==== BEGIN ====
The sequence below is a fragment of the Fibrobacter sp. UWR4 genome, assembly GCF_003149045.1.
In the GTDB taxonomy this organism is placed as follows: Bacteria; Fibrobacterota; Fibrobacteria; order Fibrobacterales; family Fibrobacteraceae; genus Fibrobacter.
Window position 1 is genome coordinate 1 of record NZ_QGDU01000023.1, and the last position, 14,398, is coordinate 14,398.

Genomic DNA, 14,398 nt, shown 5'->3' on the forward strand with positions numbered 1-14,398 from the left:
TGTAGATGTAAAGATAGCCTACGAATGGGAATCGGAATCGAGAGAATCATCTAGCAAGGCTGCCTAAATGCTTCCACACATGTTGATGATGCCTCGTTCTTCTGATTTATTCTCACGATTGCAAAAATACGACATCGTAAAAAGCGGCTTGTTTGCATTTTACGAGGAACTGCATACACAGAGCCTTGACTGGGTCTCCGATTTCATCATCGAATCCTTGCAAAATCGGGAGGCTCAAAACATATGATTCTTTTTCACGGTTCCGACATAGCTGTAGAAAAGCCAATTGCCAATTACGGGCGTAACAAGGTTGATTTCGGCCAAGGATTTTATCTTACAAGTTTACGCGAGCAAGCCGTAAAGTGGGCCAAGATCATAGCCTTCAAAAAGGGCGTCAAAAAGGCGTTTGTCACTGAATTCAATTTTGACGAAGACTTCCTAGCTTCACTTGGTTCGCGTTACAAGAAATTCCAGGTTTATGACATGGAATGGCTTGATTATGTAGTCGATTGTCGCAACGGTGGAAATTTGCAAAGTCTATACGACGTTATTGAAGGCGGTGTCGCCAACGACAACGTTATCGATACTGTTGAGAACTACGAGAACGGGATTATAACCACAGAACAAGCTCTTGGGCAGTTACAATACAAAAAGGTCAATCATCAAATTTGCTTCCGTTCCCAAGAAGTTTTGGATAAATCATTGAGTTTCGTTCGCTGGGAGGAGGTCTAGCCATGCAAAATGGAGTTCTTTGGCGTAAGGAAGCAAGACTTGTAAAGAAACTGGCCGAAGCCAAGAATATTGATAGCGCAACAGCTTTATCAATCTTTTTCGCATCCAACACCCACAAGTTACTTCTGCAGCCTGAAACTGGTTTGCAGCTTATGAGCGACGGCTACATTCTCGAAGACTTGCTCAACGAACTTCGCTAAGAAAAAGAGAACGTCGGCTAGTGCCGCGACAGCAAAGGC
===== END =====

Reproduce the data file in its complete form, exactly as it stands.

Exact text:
The sequence below is a fragment of the Fibrobacter sp. UWR4 genome, assembly GCF_003149045.1.
In the GTDB taxonomy this organism is placed as follows: Bacteria; Fibrobacterota; Fibrobacteria; order Fibrobacterales; family Fibrobacteraceae; genus Fibrobacter.
Window position 1 is genome coordinate 1 of record NZ_QGDU01000023.1, and the last position, 14,398, is coordinate 14,398.

Genomic DNA, 14,398 nt, shown 5'->3' on the forward strand with positions numbered 1-14,398 from the left:
TGTAGATGTAAAGATAGCCTACGAATGGGAATCGGAATCGAGAGAATCATCTAGCAAGGCTGCCTAAATGCTTCCACACATGTTGATGATGCCTCGTTCTTCTGATTTATTCTCACGATTGCAAAAATACGACATCGTAAAAAGCGGCTTGTTTGCATTTTACGAGGAACTGCATACACAGAGCCTTGACTGGGTCTCCGATTTCATCATCGAATCCTTGCAAAATCGGGAGGCTCAAAACATATGATTCTTTTTCACGGTTCCGACATAGCTGTAGAAAAGCCAATTGCCAATTACGGGCGTAACAAGGTTGATTTCGGCCAAGGATTTTATCTTACAAGTTTACGCGAGCAAGCCGTAAAGTGGGCCAAGATCATAGCCTTCAAAAAGGGCGTCAAAAAGGCGTTTGTCACTGAATTCAATTTTGACGAAGACTTCCTAGCTTCACTTGGTTCGCGTTACAAGAAATTCCAGGTTTATGACATGGAATGGCTTGATTATGTAGTCGATTGTCGCAACGGTGGAAATTTGCAAAGTCTATACGACGTTATTGAAGGCGGTGTCGCCAACGACAACGTTATCGATACTGTTGAGAACTACGAGAACGGGATTATAACCACAGAACAAGCTCTTGGGCAGTTACAATACAAAAAGGTCAATCATCAAATTTGCTTCCGTTCCCAAGAAGTTTTGGATAAATCATTGAGTTTCGTTCGCTGGGAGGAGGTCTAGCCATGCAAAATGGAGTTCTTTGGCGTAAGGAAGCAAGACTTGTAAAGAAACTGGCCGAAGCCAAGAATATTGATAGCGCAACAGCTTTATCAATCTTTTTCGCATCCAACACCCACAAGTTACTTCTGCAGCCTGAAACTGGTTTGCAGCTTATGAGCGACGGCTACATTCTCGAAGACTTGCTCAACGAACTTCGCTAAGAAAAAGAGAACGTCGGCTAGTGCCGCGACAGCAAAGGC